The European Federation of Associations of Health Product Manufacturers (EHPM) and the European Responsible Nutrition Alliance (ERNA) welcomed the ruling which they said would strengthen the argument to set levels at higher rather than lower levels across the European Union.
“This will be useful in discussions with member states especially those that have advocated basing USLs on multiples of recommended daily intakes such as Denmark and Belgium,” noted EHPM regulatory affairs director, Lorène Courrège.
Patrick Coppens, the secretary general of ERNA, said the ruling would restrict the capacity of member states to base USLs on “hypothetical calculations” and observed that national courts now had clear guidelines upon which to base USLs.
The ECJ ruling, prompted by a challenge to USLs set in France and led by the supplements manufacturer Solgar, in a sense fills a vacuum created by the fact that USLs have not yet been set at EU level despite member state and European Commission discussions that have gone on since the Food Supplements Directive became law in 2002.
But the Council for Responsible Nutrition International (CRN-I) was more cautious, issuing a statement that acknowledged “logical” aspects of the ruling such as the recognition of the safety principle.
Open to interpretation?
But CRN-I said the ruling was open to interpretation that could see USLs established at low levels or even at zero as France had done in the case of fluoride.
“CRN is highly concerned that maximums for substances with no known adverse effects will be set arbitrarily and unnecessarily low because there is no official risk assessment value.”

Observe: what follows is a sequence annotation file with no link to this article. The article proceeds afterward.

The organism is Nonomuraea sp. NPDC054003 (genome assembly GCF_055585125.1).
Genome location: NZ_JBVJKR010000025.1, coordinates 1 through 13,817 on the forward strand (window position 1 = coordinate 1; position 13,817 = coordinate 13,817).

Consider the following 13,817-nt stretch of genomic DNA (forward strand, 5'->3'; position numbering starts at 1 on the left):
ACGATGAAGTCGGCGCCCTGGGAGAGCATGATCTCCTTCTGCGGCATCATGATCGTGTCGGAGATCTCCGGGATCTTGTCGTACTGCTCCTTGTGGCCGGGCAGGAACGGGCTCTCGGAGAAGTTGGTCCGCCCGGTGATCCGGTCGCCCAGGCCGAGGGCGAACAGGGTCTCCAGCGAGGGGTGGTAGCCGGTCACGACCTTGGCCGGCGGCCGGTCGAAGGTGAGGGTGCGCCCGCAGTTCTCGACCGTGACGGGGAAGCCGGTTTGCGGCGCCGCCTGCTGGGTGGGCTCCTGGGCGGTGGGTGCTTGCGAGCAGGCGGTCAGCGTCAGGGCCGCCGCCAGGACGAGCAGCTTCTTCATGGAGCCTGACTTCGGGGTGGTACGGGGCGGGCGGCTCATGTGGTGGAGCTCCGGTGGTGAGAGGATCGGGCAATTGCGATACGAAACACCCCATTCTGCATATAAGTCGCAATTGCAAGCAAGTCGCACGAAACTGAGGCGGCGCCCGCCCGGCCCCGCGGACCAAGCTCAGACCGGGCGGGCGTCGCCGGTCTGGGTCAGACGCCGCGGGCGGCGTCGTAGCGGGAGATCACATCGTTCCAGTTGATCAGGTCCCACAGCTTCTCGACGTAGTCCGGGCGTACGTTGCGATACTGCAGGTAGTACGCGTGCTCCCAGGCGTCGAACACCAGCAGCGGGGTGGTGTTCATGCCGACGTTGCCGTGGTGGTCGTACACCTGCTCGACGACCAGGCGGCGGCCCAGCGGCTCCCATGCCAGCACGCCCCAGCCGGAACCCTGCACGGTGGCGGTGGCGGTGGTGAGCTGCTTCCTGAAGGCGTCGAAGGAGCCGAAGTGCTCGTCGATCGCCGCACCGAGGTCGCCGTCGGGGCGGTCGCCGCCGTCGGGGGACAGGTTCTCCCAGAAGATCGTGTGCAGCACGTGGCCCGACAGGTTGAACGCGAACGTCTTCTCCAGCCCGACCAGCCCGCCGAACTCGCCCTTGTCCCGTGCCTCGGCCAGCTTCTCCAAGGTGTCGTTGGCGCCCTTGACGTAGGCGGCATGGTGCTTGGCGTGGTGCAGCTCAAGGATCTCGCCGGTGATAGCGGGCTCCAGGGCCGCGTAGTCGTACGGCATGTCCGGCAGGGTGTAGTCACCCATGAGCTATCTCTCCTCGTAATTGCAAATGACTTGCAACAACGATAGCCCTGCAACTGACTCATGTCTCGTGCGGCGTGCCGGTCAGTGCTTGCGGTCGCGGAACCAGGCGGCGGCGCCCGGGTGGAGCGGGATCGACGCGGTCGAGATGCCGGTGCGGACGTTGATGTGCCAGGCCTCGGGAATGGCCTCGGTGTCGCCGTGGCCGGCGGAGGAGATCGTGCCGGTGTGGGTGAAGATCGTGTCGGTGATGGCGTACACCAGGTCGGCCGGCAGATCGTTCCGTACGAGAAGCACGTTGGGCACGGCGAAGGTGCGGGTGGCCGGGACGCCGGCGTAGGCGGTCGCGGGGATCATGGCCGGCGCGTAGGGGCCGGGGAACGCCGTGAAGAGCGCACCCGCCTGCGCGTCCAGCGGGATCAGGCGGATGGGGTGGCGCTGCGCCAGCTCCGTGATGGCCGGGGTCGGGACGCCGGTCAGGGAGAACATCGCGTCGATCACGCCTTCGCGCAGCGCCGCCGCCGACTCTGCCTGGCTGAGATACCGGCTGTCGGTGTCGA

It added it was also worried, “that some member states will judge the data on intakes from other sources to be highly unreliable in order to limit the amounts in food supplements to zero without genuine scientific justification.”
The ruling, which can be found here, affirms that member states in setting USLs in the absence of EU wide levels, must respect EU principles of free trade and mutual recognition.
Coppens acknowledged that member state interpretation of such rulings could be unpredictable, but said mutual recognition or a return challenge to the ECJ would serve to moderate any extreme positions.
He also welcomed the fact that the ECJ had acknowledged that product labels could serve as an adequate warning measure to inform population segments such as children or pregnant women about potential consumption problems.
“When a member state would opt to set maximum levels for the whole population, based on the risk of sensitive population groups (e.g. children), it must respect the principle of proportionality,” he said.
“This means that it must ascertain that the measure is necessary for the objective pursued and cannot be attained by less restrictive measures. In this respect the ECJ confirms that appropriate labeling to inform particular groups of consumers that may be at risk from excessive consumption of a nutrient, can enable these consumers to decide for themselves to use these products and certainly is a valid less restrictive risk management tool.”
He added: “In this verdict, the ECJ reconfirms the principle that maximum levels should be set on the basis of a scientific risk assessment. This endorses the basic principle of the ERNA/EHPM risk management model that has also been adopted by the EU as the basis for the discussions on maximum levels.”